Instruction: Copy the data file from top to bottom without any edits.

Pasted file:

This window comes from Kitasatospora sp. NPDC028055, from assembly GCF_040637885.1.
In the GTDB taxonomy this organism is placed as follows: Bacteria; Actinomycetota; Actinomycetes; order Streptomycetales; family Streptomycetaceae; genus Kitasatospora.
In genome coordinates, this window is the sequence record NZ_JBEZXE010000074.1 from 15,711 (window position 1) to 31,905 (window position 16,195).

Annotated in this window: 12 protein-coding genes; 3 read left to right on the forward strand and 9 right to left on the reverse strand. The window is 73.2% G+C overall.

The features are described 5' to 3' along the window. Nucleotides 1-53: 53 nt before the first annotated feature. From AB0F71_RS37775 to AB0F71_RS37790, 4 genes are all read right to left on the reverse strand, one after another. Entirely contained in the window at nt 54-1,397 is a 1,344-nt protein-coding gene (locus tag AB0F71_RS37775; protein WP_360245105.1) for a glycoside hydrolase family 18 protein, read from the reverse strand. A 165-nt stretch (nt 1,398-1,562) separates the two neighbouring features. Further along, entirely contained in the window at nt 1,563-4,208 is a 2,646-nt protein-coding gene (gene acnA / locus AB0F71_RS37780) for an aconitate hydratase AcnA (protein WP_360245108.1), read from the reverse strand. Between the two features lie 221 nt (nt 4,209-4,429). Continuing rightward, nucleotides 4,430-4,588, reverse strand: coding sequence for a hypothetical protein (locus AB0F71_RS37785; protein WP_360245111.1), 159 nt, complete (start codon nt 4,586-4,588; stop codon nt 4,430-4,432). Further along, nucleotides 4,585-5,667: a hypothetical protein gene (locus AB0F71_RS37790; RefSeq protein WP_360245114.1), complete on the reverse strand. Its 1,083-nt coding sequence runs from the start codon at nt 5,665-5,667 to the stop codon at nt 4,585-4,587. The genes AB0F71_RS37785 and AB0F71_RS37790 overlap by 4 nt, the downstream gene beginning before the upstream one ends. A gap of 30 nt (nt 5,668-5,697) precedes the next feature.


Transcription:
This window comes from Kitasatospora sp. NPDC028055, from assembly GCF_040637885.1.
In the GTDB taxonomy this organism is placed as follows: Bacteria; Actinomycetota; Actinomycetes; order Streptomycetales; family Streptomycetaceae; genus Kitasatospora.
In genome coordinates, this window is the sequence record NZ_JBEZXE010000074.1 from 15,711 (window position 1) to 31,905 (window position 16,195).

Annotated in this window: 12 protein-coding genes; 3 read left to right on the forward strand and 9 right to left on the reverse strand. The window is 73.2% G+C overall.

The features are described 5' to 3' along the window. Nucleotides 1-53: 53 nt before the first annotated feature. From AB0F71_RS37775 to AB0F71_RS37790, 4 genes are all read right to left on the reverse strand, one after another. Entirely contained in the window at nt 54-1,397 is a 1,344-nt protein-coding gene (locus tag AB0F71_RS37775; protein WP_360245105.1) for a glycoside hydrolase family 18 protein, read from the reverse strand. A 165-nt stretch (nt 1,398-1,562) separates the two neighbouring features. Further along, entirely contained in the window at nt 1,563-4,208 is a 2,646-nt protein-coding gene (gene acnA / locus AB0F71_RS37780) for an aconitate hydratase AcnA (protein WP_360245108.1), read from the reverse strand. Between the two features lie 221 nt (nt 4,209-4,429). Continuing rightward, nucleotides 4,430-4,588, reverse strand: coding sequence for a hypothetical protein (locus AB0F71_RS37785; protein WP_360245111.1), 159 nt, complete (start codon nt 4,586-4,588; stop codon nt 4,430-4,432). Further along, nucleotides 4,585-5,667: a hypothetical protein gene (locus AB0F71_RS37790; RefSeq protein WP_360245114.1), complete on the reverse strand. Its 1,083-nt coding sequence runs from the start codon at nt 5,665-5,667 to the stop codon at nt 4,585-4,587. The genes AB0F71_RS37785 and AB0F71_RS37790 overlap by 4 nt, the downstream gene beginning before the upstream one ends. A gap of 30 nt (nt 5,668-5,697) precedes the next feature.